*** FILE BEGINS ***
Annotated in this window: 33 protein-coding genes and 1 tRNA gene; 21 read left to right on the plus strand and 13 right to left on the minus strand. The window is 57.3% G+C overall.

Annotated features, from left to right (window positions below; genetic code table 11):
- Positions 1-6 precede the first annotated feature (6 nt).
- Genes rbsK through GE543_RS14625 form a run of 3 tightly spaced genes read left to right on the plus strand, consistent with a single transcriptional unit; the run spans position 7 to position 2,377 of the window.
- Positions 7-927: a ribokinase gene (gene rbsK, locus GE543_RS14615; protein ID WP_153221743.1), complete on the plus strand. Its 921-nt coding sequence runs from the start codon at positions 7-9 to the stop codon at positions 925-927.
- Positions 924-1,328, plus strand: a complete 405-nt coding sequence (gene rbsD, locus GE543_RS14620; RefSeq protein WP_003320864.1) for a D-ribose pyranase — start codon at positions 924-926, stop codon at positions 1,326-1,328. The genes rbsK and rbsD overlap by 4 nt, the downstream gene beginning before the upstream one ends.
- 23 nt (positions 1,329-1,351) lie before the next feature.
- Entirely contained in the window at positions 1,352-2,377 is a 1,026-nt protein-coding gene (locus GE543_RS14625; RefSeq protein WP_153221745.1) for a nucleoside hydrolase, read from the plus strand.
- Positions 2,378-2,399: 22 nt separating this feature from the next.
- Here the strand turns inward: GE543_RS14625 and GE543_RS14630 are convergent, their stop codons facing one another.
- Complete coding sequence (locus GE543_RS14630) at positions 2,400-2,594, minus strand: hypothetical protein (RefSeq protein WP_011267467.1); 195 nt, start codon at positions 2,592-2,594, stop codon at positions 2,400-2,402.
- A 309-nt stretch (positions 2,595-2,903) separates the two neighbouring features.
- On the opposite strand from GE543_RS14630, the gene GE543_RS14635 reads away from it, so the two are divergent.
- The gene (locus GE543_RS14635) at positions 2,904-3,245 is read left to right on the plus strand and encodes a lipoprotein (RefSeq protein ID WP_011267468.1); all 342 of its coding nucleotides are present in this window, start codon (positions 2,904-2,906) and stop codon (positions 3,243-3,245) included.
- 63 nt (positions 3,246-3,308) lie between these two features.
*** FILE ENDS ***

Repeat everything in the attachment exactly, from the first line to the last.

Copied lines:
Annotated in this window: 33 protein-coding genes and 1 tRNA gene; 21 read left to right on the plus strand and 13 right to left on the minus strand. The window is 57.3% G+C overall.

Annotated features, from left to right (window positions below; genetic code table 11):
- Positions 1-6 precede the first annotated feature (6 nt).
- Genes rbsK through GE543_RS14625 form a run of 3 tightly spaced genes read left to right on the plus strand, consistent with a single transcriptional unit; the run spans position 7 to position 2,377 of the window.
- Positions 7-927: a ribokinase gene (gene rbsK, locus GE543_RS14615; protein ID WP_153221743.1), complete on the plus strand. Its 921-nt coding sequence runs from the start codon at positions 7-9 to the stop codon at positions 925-927.
- Positions 924-1,328, plus strand: a complete 405-nt coding sequence (gene rbsD, locus GE543_RS14620; RefSeq protein WP_003320864.1) for a D-ribose pyranase — start codon at positions 924-926, stop codon at positions 1,326-1,328. The genes rbsK and rbsD overlap by 4 nt, the downstream gene beginning before the upstream one ends.
- 23 nt (positions 1,329-1,351) lie before the next feature.
- Entirely contained in the window at positions 1,352-2,377 is a 1,026-nt protein-coding gene (locus GE543_RS14625; RefSeq protein WP_153221745.1) for a nucleoside hydrolase, read from the plus strand.
- Positions 2,378-2,399: 22 nt separating this feature from the next.
- Here the strand turns inward: GE543_RS14625 and GE543_RS14630 are convergent, their stop codons facing one another.
- Complete coding sequence (locus GE543_RS14630) at positions 2,400-2,594, minus strand: hypothetical protein (RefSeq protein WP_011267467.1); 195 nt, start codon at positions 2,592-2,594, stop codon at positions 2,400-2,402.
- A 309-nt stretch (positions 2,595-2,903) separates the two neighbouring features.
- On the opposite strand from GE543_RS14630, the gene GE543_RS14635 reads away from it, so the two are divergent.
- The gene (locus GE543_RS14635) at positions 2,904-3,245 is read left to right on the plus strand and encodes a lipoprotein (RefSeq protein ID WP_011267468.1); all 342 of its coding nucleotides are present in this window, start codon (positions 2,904-2,906) and stop codon (positions 3,243-3,245) included.
- 63 nt (positions 3,246-3,308) lie between these two features.